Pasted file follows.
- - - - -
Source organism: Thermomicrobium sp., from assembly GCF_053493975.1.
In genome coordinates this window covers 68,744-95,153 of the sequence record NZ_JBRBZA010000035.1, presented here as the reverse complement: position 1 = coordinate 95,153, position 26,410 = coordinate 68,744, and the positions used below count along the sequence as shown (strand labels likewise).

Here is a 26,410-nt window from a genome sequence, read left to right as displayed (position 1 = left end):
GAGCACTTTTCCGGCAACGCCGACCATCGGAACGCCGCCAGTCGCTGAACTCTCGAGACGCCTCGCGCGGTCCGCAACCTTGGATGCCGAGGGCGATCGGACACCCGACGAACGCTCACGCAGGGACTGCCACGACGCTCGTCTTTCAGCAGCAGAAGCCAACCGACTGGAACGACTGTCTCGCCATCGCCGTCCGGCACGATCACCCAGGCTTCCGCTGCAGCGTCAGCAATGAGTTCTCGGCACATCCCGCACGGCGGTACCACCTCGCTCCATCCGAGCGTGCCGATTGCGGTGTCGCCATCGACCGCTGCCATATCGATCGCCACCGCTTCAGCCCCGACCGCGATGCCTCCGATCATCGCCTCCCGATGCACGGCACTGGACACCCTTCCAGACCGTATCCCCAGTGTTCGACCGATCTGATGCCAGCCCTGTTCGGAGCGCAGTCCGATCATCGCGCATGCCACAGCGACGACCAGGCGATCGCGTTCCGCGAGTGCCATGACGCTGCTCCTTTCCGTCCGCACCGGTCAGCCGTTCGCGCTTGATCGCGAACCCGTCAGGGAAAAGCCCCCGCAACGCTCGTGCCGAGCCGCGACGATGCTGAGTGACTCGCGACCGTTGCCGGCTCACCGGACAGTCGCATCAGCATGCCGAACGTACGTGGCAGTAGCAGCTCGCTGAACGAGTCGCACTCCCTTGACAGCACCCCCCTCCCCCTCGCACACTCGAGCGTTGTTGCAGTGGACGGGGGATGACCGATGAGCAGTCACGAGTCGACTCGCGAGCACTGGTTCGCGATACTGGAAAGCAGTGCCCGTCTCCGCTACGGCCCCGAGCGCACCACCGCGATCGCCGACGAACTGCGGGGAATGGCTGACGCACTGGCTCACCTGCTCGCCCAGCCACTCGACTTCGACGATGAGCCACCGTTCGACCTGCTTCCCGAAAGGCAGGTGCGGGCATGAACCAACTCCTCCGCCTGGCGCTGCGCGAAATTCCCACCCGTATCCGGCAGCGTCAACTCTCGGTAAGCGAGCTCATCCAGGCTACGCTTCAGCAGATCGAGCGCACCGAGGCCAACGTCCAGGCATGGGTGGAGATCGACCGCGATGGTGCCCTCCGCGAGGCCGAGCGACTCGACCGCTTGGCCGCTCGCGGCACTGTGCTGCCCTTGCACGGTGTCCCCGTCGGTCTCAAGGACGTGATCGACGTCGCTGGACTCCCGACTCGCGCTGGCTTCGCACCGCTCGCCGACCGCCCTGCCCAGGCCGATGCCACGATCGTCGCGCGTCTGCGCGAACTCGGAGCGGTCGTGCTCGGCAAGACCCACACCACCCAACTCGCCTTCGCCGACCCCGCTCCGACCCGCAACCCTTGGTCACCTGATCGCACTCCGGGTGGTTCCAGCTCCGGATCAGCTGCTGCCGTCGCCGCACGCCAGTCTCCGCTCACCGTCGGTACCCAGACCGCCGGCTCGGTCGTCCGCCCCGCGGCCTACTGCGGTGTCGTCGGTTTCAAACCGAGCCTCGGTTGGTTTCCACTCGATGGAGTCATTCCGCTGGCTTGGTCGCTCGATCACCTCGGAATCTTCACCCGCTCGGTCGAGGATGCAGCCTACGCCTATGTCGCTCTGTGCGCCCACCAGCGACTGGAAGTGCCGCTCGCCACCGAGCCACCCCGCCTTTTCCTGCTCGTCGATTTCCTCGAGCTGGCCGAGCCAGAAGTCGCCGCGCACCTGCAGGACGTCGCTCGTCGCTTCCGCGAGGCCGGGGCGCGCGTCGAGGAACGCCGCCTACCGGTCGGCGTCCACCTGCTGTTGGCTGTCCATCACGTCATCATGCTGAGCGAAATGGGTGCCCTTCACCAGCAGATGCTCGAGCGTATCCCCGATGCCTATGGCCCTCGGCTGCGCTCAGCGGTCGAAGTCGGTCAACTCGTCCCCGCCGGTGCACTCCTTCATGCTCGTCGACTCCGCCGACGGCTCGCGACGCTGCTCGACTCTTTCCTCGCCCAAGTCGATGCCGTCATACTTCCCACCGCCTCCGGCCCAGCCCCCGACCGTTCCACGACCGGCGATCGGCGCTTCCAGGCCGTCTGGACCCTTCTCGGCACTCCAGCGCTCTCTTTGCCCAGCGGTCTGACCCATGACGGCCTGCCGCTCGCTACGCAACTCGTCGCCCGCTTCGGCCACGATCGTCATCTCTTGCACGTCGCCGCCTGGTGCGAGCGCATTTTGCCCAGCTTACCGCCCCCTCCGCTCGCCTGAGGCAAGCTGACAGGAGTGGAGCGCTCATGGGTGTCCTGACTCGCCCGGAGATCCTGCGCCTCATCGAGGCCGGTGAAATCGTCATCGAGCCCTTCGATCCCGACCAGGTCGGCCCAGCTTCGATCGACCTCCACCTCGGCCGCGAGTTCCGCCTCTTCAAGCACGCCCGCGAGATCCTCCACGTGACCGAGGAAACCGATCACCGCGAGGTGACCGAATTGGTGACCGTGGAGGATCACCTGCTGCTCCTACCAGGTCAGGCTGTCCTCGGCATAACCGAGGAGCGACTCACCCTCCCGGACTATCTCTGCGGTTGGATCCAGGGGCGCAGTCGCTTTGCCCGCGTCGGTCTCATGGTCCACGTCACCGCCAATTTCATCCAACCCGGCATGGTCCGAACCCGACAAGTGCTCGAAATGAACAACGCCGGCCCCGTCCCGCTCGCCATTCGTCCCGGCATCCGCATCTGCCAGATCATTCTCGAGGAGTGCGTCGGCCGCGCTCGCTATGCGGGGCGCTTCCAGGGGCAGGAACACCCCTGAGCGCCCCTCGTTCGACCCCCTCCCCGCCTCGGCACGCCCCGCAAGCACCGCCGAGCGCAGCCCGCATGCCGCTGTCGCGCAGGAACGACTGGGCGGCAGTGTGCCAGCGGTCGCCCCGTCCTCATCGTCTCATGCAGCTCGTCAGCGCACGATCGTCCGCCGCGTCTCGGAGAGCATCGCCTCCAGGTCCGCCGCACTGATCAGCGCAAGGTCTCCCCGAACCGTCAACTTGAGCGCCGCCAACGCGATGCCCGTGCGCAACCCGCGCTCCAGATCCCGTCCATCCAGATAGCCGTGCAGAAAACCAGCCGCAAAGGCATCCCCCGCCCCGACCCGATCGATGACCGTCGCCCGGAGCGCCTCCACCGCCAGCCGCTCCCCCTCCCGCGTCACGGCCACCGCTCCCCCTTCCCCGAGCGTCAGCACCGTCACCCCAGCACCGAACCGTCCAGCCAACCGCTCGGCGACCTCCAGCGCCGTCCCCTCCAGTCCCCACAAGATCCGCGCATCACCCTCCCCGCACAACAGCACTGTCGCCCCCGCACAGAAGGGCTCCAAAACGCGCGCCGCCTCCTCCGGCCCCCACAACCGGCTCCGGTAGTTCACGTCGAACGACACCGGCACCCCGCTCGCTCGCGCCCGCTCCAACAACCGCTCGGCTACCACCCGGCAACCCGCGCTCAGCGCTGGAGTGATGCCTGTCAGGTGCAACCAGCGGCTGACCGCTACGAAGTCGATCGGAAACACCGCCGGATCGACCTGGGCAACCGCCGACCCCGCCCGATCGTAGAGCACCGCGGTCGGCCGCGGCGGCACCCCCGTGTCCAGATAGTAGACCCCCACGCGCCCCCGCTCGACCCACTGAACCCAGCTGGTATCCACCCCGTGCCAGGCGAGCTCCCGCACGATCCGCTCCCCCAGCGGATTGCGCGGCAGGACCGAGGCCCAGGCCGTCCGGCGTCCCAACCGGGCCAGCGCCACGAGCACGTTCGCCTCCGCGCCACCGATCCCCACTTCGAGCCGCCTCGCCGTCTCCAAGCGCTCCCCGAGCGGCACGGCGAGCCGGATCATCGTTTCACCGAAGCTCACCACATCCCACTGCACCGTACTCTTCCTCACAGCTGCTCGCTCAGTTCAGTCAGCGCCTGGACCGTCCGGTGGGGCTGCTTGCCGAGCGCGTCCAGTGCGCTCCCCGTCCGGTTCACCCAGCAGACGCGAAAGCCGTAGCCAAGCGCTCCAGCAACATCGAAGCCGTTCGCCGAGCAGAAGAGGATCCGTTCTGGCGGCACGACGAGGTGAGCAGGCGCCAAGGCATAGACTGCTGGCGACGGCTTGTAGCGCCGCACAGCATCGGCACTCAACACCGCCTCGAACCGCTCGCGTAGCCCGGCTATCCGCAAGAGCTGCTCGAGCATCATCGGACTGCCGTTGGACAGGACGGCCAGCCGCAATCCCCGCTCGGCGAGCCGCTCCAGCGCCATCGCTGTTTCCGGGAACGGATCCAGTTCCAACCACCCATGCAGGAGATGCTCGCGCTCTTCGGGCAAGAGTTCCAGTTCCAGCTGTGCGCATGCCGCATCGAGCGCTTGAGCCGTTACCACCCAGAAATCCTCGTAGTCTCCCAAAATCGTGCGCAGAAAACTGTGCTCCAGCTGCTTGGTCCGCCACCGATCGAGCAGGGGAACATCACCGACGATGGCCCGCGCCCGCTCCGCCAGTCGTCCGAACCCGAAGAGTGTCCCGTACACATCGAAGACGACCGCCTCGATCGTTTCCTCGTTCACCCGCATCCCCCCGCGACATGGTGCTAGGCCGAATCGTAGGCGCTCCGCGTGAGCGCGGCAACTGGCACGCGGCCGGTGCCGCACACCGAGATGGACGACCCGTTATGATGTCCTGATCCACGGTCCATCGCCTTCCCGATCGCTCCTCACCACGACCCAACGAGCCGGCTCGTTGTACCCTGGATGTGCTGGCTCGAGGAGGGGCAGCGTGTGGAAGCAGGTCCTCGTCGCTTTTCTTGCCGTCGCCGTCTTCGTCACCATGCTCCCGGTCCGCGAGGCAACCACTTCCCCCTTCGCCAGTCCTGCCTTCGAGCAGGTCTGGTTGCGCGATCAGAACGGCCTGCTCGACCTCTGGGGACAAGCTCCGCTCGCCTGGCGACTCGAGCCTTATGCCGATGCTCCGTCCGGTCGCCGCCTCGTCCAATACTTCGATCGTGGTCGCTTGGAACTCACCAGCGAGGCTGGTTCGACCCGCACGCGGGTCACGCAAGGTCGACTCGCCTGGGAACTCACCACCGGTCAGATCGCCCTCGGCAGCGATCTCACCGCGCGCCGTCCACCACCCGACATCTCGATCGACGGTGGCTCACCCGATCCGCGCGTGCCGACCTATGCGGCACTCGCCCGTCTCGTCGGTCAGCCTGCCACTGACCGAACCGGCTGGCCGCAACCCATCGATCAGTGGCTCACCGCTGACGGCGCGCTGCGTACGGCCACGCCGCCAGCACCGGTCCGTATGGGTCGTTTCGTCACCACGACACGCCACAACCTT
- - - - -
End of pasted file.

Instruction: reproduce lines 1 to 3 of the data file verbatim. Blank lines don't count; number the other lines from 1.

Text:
Source organism: Thermomicrobium sp., from assembly GCF_053493975.1.
In genome coordinates this window covers 68,744-95,153 of the sequence record NZ_JBRBZA010000035.1, presented here as the reverse complement: position 1 = coordinate 95,153, position 26,410 = coordinate 68,744, and the positions used below count along the sequence as shown (strand labels likewise).

Here is a 26,410-nt window from a genome sequence, read left to right as displayed (position 1 = left end):